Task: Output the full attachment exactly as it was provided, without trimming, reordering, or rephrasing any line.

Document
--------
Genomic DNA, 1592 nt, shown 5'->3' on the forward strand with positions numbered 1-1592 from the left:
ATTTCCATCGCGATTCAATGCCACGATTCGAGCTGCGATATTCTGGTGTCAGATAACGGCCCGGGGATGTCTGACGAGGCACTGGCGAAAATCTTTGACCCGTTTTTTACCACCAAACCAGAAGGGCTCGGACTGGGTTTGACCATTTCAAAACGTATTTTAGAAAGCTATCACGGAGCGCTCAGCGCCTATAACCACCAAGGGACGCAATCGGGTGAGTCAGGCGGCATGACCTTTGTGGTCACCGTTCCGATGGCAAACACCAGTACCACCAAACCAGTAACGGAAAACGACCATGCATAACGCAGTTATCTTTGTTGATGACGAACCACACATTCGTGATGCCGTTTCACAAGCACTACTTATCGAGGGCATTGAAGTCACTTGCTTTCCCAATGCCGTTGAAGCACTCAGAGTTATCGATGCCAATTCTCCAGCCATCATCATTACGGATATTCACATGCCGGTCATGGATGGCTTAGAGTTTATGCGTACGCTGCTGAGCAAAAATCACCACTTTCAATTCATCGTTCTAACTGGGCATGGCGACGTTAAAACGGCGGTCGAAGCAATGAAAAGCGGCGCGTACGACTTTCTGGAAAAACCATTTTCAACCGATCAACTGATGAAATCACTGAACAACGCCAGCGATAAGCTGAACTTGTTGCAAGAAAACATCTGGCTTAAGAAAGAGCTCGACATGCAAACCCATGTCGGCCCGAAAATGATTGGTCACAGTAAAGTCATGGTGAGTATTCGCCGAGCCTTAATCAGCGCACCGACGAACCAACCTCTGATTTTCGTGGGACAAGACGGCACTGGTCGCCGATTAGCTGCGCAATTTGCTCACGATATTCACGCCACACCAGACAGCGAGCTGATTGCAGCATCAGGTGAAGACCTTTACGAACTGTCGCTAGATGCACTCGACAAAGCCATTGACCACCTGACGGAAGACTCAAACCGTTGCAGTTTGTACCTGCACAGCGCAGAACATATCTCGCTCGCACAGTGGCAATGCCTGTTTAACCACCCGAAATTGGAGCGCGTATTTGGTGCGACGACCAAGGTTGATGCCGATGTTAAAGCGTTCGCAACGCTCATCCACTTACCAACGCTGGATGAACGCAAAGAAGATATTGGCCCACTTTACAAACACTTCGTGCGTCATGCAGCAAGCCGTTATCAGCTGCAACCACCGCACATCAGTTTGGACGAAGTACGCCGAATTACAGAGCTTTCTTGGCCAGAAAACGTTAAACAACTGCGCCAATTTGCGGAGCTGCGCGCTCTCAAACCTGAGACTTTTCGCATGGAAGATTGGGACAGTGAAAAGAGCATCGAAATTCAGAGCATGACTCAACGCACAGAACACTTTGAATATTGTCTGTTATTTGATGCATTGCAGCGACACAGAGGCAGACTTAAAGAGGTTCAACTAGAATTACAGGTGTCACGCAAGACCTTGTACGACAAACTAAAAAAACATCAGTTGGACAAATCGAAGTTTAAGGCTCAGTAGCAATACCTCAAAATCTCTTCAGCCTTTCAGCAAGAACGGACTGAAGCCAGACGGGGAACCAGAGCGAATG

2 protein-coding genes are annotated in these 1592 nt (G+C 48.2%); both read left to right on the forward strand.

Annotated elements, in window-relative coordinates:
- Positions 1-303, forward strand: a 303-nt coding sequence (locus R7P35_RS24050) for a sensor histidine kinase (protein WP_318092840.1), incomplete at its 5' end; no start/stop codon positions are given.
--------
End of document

Genomic DNA, 1592 nt, shown 5'->3' on the forward strand with positions numbered 1-1592 from the left:
ATTTCCATCGCGATTCAATGCCACGATTCGAGCTGCGATATTCTGGTGTCAGATAACGGCCCGGGGATGTCTGACGAGGCACTGGCGAAAATCTTTGACCCGTTTTTTACCACCAAACCAGAAGGGCTCGGACTGGGTTTGACCATTTCAAAACGTATTTTAGAAAGCTATCACGGAGCGCTCAGCGCCTATAACCACCAAGGGACGCAATCGGGTGAGTCAGGCGGCATGACCTTTGTGGTCACCGTTCCGATGGCAAACACCAGTACCACCAAACCAGTAACGGAAAACGACCATGCATAACGCAGTTATCTTTGTTGATGACGAACCACACATTCGTGATGCCGTTTCACAAGCACTACTTATCGAGGGCATTGAAGTCACTTGCTTTCCCAATGCCGTTGAAGCACTCAGAGTTATCGATGCCAATTCTCCAGCCATCATCATTACGGATATTCACATGCCGGTCATGGATGGCTTAGAGTTTATGCGTACGCTGCTGAGCAAAAATCACCACTTTCAATTCATCGTTCTAACTGGGCATGGCGACGTTAAAACGGCGGTCGAAGCAATGAAAAGCGGCGCGTACGACTTTCTGGAAAAACCATTTTCAACCGATCAACTGATGAAATCACTGAACAACGCCAGCGATAAGCTGAACTTGTTGCAAGAAAACATCTGGCTTAAGAAAGAGCTCGACATGCAAACCCATGTCGGCCCGAAAATGATTGGTCACAGTAAAGTCATGGTGAGTATTCGCCGAGCCTTAATCAGCGCACCGACGAACCAACCTCTGATTTTCGTGGGACAAGACGGCACTGGTCGCCGATTAGCTGCGCAATTTGCTCACGATATTCACGCCACACCAGACAGCGAGCTGATTGCAGCATCAGGTGAAGACCTTTACGAACTGTCGCTAGATGCACTCGACAAAGCCATTGACCACCTGACGGAAGACTCAAACCGTTGCAGTTTGTACCTGCACAGCGCAGAACATATCTCGCTCGCACAGTGGCAATGCCTGTTTAACCACCCGAAATTGGAGCGCGTATTTGGTGCGACGACCAAGGTTGATGCCGATGTTAAAGCGTTCGCAACGCTCATCCACTTACCAACGCTGGATGAACGCAAAGAAGATATTGGCCCACTTTACAAACACTTCGTGCGTCATGCAGCAAGCCGTTATCAGCTGCAACCACCGCACATCAGTTTGGACGAAGTACGCCGAATTACAGAGCTTTCTTGGCCAGAAAACGTTAAACAACTGCGCCAATTTGCGGAGCTGCGCGCTCTCAAACCTGAGACTTTTCGCATGGAAGATTGGGACAGTGAAAAGAGCATCGAAATTCAGAGCATGACTCAACGCACAGAACACTTTGAATATTGTCTGTTATTTGATGCATTGCAGCGACACAGAGGCAGACTTAAAGAGGTTCAACTAGAATTACAGGTGTCACGCAAGACCTTGTACGACAAACTAAAAAAACATCAGTTGGACAAATCGAAGTTTAAGGCTCAGTAGCAATACCTCAAAATCTCTTCAGCCTTTCAGCAAGAACGGACTGAAGCCAGACGGGGAACCAGAGCGAATG

2 protein-coding genes are annotated in these 1592 nt (G+C 48.2%); both read left to right on the forward strand.

Annotated elements, in window-relative coordinates:
- Positions 1-303, forward strand: a 303-nt coding sequence (locus R7P35_RS24050) for a sensor histidine kinase (protein WP_318092840.1), incomplete at its 5' end; no start/stop codon positions are given.